To answer everyone's questions at once: the reason I feel as though I'm suffocating is that I've been breathing quickly and shallowly my entire life. This is why it's hyperventilation occulta - the hyperventilating isn't obvious even to me. It's not like the kind of hyperventilating when you panic, so breathing into a paper bag isn't going to help - it's hyperventilating over months and years, not minutes. I have to completely retrain my muscles and/or lungs to do something different.
The reason for my physical fatigue and muscle weakness is that for months and months now my muscles have been not getting enough oxygen, thus respiring anaerobically, and thus building up an excess of lactic acid. Most people are familiar with lactic acid buildup from exercising - well, this is like that on a grand scale. You get into a pattern whereby you breathe incorrectly and start to feel pain because of it, and the pain stresses your body and makes you continue to hyperventilate, and this spirals and spirals until it's completely out of control. I was rather unconvinced by the diagnosis because it seemed to be trivialising the problem, but the resources I've found about chronic hyperventilation syndrome suggest that yes, it's a very real problem, and if it goes on for long enough it can be as disabling as the problems I've had.
My doctor was quite pleased to make the diagnosis because he's been puzzled for years (since I've been seeing him) as to the cause of my joint pain and stiffness, when various physical tests have come back negative. When you are chronically ill, you go to see the doctor every month or so for them to try tests and see how different drugs have worked, and each time you only talk about the symptoms which are most troubling at that time. Over a many-year illness, all the symptoms are there in your medical notes, but in a 15 minute appointment, the doctor doesn't have time to go back through it - 8 or 10 or 13 years of illness, seeing the doctor every month - that's a hell of a lot of notes! So it wasn't until I typed all the symptoms out together that it was obvious. Apparently.
He said it explained 90% of my symptoms - basically everything except me always having a cold and the allergy stuff. Well, poking about online, I discover that when you are in this pattern of crappy respiration, the histamine level in your blood rises. Now, most allergy medicines are anti-histamines - I'm not amazingly sure what a histamine is, but I know it's implicated in allergies. So that could be connected too. Also, me always having a cold - if I'm breathing through my mouth too much, I'll be taking in a lot more germs, because the mouth is much less good at filtering air than the nose. Hrm. The other thing that's interesting is that I have become more and more ill since I've been working for the market research place. Now, if all my problems, or 90% of them, are linked to my breathing, being on the phone all day could explain how they've got worse and worse - because when you're talking constantly, you do a lot more shallow mouth breathing. I know a couple of times when I've been at work, especially recently, I've found myself having to take a toilet break just to go somewhere and breathe slowly for a couple of minutes because I've felt dizzy from lack of oxygen, and I get through Olbas inhalers at a ridiculous rate because talking too much with a blocked-up nose makes me nauseous.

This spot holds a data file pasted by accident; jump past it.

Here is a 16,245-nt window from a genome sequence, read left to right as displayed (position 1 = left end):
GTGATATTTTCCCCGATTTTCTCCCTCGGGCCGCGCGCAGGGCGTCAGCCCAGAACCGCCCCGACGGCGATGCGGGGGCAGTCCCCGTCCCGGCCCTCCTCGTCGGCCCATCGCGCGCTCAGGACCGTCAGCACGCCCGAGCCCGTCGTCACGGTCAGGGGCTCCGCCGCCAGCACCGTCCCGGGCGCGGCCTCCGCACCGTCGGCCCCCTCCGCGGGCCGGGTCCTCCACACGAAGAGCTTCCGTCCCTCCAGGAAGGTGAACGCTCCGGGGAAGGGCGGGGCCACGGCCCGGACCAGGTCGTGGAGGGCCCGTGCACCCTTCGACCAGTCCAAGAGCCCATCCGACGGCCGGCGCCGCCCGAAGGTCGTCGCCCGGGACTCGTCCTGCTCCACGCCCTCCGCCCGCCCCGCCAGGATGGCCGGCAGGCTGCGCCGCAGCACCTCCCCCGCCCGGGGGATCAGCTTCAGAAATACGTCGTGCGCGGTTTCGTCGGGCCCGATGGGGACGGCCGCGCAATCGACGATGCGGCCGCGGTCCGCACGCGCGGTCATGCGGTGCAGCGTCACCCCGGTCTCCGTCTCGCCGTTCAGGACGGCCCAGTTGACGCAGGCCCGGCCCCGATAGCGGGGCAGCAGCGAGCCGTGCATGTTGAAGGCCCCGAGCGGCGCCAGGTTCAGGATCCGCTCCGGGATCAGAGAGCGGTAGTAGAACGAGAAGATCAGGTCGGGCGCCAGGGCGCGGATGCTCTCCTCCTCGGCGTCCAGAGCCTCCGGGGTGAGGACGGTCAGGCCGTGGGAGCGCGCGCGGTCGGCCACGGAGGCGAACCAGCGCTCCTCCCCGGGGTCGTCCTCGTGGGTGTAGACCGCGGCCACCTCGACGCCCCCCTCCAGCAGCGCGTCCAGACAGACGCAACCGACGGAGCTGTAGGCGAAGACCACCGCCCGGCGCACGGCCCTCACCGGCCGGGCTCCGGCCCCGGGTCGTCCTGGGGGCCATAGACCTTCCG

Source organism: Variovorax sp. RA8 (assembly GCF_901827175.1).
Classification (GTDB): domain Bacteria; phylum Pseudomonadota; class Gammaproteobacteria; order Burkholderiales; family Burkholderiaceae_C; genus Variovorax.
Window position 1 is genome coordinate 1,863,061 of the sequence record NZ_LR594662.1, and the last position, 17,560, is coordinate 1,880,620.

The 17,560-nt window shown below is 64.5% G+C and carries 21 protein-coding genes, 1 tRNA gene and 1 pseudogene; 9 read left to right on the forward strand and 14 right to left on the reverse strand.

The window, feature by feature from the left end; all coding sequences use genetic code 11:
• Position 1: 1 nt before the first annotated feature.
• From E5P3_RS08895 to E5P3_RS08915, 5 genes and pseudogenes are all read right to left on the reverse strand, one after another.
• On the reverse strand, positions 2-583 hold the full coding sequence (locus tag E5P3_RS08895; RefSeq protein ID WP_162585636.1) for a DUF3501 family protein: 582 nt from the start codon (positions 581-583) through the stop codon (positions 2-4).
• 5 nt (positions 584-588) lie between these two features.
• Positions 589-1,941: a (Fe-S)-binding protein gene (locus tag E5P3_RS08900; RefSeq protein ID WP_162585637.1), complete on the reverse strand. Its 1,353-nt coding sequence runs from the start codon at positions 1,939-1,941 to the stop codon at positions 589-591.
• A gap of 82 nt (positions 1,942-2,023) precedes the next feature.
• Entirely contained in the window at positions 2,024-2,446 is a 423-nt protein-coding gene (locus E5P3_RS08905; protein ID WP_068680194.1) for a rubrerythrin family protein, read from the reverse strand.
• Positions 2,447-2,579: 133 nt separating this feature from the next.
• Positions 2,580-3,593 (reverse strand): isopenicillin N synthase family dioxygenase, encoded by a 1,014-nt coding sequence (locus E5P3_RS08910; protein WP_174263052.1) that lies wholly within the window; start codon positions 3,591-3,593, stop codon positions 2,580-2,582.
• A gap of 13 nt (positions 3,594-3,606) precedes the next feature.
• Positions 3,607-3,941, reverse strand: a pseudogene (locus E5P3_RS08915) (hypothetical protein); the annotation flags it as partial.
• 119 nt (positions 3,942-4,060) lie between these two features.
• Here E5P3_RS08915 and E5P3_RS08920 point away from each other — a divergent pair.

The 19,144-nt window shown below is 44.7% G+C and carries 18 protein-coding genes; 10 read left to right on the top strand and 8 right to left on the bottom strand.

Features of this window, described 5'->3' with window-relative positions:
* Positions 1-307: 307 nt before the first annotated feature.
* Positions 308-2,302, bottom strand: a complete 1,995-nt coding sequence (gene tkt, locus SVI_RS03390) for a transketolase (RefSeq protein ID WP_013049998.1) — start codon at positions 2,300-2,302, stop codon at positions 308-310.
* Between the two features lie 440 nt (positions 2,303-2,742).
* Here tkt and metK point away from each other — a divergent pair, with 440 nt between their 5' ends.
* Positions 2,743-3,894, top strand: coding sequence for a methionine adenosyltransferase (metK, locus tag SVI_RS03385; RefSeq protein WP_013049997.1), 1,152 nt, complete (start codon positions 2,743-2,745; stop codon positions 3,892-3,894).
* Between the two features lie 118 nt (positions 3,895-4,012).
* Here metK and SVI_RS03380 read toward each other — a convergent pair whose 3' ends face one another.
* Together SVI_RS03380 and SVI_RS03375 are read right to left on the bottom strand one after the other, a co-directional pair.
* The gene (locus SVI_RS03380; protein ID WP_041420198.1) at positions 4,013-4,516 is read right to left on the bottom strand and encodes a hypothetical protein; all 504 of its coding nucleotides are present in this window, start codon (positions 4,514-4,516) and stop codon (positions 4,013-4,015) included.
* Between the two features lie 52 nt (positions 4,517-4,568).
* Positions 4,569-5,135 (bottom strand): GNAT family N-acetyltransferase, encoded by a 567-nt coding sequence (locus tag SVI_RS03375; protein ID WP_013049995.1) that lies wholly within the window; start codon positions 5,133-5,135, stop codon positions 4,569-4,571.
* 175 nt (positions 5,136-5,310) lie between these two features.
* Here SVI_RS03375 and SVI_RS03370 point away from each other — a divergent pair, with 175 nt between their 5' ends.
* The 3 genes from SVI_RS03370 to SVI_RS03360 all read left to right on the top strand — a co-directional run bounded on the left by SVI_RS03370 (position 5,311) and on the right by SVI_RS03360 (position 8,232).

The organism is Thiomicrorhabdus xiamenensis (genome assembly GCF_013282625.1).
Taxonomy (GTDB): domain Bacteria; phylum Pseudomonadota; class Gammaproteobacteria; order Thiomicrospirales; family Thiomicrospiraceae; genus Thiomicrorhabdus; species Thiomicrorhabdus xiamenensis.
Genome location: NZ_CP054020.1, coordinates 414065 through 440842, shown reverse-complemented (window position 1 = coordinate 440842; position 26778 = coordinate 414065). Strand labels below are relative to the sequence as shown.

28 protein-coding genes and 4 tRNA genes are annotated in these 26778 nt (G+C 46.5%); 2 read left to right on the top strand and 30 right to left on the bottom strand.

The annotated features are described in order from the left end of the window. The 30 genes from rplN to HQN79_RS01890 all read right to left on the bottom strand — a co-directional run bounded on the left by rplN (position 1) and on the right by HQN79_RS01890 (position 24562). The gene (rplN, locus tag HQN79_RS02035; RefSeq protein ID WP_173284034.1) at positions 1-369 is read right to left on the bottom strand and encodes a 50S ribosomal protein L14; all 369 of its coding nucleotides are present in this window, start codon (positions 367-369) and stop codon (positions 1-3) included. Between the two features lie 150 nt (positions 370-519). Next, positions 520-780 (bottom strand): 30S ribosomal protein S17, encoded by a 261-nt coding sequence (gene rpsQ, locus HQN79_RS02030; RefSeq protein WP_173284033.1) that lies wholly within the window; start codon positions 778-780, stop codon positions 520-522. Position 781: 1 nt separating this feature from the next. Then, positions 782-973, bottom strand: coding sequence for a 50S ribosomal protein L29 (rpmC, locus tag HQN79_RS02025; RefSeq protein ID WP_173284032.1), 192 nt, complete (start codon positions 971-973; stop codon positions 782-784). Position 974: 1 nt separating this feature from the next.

The other other thing is that in some of the articles I've read about chronic fatigue syndrome which have talked about it actually being a catch-all term for a huge variety of problems, chronic hyperventilation has been suggested as causing some small percentage of CFS cases. I completely ignored that when I was reading them before because I thought I knew what hyperventilating was and didn't think it had anything to do with me. Hrm.
I haven't been referred to anyone - Kingston has fuck all money and a huge waiting list for anything, it seems. I did specifically ask my doctor about physiotherapy, but he just gave me a printout about "yogic breathing". That probably sounds quite callous on the part of my doctor, but it didn't come across that way to me - I was just in shock at what I'd just been told (you mean, I've been disabled to this extent by my breathing??), and not at all convinced by the diagnosis. If I had've realised that this isn't a new problem, I've always breathed this way, then I might have pushed a bit harder. As it is, I'm not sure that seeing an ordinary physiotherapist would be any good. There are asthma clinics around, but when I inquired about them in my teens, was told they were just to teach you how to use your inhaler properly. Well, that's not very difficult, is it? The instructions even have photographs! Teaching breathing techniques was probably a bit new age for the NHS in the early 90s. I don't know quite what would be encompassed by them now.
I have ordered this book - if it doesn't go into enough detail or I still have problems, I'll ring up the Butenko people and find out how much their specialist "teaching asthmatics not to hyperventilate" courses actually cost. Going to see how this goes, and take the rest of my month off work, because going back to a job where I don't breathe properly for 4 hours at a time would be a very bad idea just now, and I'm chronically behind on my degree again because I've been ill for a large number of weeks.